Burrito Principle #3: When it comes to cheese, its all about location, location, location! – Don’t just toss a handful cheese into your burrito and call it a day. You have been so thoughtful up to this point. Don’t leave, what is arguably the most important part of the burrito, to fate or your questionable rolling technique! It is always a little disappointing when we get to the very bottom of our burrito and there sits a large glob of cheese that would have been put to much better use lovingly woven throughout the whole. Slightly better, though not ideal, is when we bite into the burrito and see the clear demarcation if rice and beans and other fillings to cheese. Battle lines were drawn and the cheese stands alone to one side. Yes, it all comes together in your mouth, but perfection it is not. The answer to this, is to lay out your tortilla and then sprinkle shredded cheese all over that bad boy. Then add your other fillings to one side and get rolling. This way, the cheese is distributed throughout. It is cozying up to your other fillings but it is also hanging out between layers of tortilla, a happy cheesy surprise that makes every bite perfectly balanced. And, if you want to get REAL crazy, dollop some cheese sauce on top of your fillings to create a molten cheesy core. Take care: This technique is only for advanced burrito rollers and cheese fiends.
Ok, so you have got your burrito with all the fixins’. Is it ready to be rolled and frozen? Wait, step away from the burrito and attend to these two freezer guidelines:
Freezer Guideline #1: Don’t go crazy with the dairy – I mean, you went crazy with the cheese and that’s fine, but for these frozen burritos, leave the sour cream in the fridge. The water content in more liquid dairy products does not lend itself to home freezing, which is a slow process, inviting the formation of water crystals. No one wants ice in their burrito, which will melt and, separated from that fat, can turn your tasty creation into a soggy mess. Check out this really interesting article on the science behind freezing ice cream where the same fundamentals apply. You are totally welcome to heap sour cream on your warmed up burrito (or eat it straight out of the carton alongside…). I won’t judge.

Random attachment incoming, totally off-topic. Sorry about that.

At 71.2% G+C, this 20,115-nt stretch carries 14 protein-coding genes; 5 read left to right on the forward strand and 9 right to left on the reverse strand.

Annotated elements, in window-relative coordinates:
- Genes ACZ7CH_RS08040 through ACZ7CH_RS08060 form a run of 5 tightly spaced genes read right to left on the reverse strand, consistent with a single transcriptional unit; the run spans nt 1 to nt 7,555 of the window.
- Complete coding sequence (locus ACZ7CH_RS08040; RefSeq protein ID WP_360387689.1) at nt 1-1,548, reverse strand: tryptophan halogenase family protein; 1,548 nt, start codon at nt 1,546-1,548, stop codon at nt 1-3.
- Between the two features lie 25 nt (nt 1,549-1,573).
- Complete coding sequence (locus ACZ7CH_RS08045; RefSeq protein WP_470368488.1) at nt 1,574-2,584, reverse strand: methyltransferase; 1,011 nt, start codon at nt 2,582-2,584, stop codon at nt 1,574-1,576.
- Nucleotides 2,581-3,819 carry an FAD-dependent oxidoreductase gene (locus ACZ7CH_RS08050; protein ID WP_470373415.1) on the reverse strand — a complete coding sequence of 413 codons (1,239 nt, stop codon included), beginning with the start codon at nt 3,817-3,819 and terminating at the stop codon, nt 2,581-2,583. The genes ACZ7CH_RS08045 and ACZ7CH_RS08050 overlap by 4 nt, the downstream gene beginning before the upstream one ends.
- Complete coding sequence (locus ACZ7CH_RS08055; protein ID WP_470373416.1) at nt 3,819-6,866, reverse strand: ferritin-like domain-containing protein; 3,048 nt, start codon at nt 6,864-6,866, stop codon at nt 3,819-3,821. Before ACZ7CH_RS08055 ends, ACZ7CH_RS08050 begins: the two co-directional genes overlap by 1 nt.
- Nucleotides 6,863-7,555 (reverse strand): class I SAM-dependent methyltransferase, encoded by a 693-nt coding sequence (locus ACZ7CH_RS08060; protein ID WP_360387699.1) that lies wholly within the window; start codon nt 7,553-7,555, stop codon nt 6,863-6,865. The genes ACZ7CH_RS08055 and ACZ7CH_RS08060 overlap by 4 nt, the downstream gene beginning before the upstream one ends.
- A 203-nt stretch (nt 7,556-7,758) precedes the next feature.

Freezer Guideline #2: Keep the avocado on your toast and out of your burrito – Freezers do weird things to our favorite hipster health food. I am sure there is some science behind the phenomenon, involving enzymes and oxidation. Perhaps, I’ll do a deep dive into this in another post, but for now, trust me, just don’t do it. As with the sour cream, feel free to go crazy with the guac when it is time to eat the burrito. On top, on the side, EVERYWHERE!
Now you have filled your burrito and followed the freezer guidelines like the A+ student that you are, and now it is time to roll those babies up and toss them in the freezer, a down payment on your future happiness. If you plan on baking them in the oven later, roll up in foil and then stack in a gallon freezer bag. If they are destined for the microwave, roll in parchment paper, then foil and the gallon freezer bag.
That’s it! Happy rolling! Below are a few articles that I found online and used as inspiration for my burrito adventuring.
Tablespoon.com – Freezer Friendly Denver Omelet Breakfast Burritos
Good Cheap Eats Freezer Burritos
The Kitchn How I Make Burritos to Freeze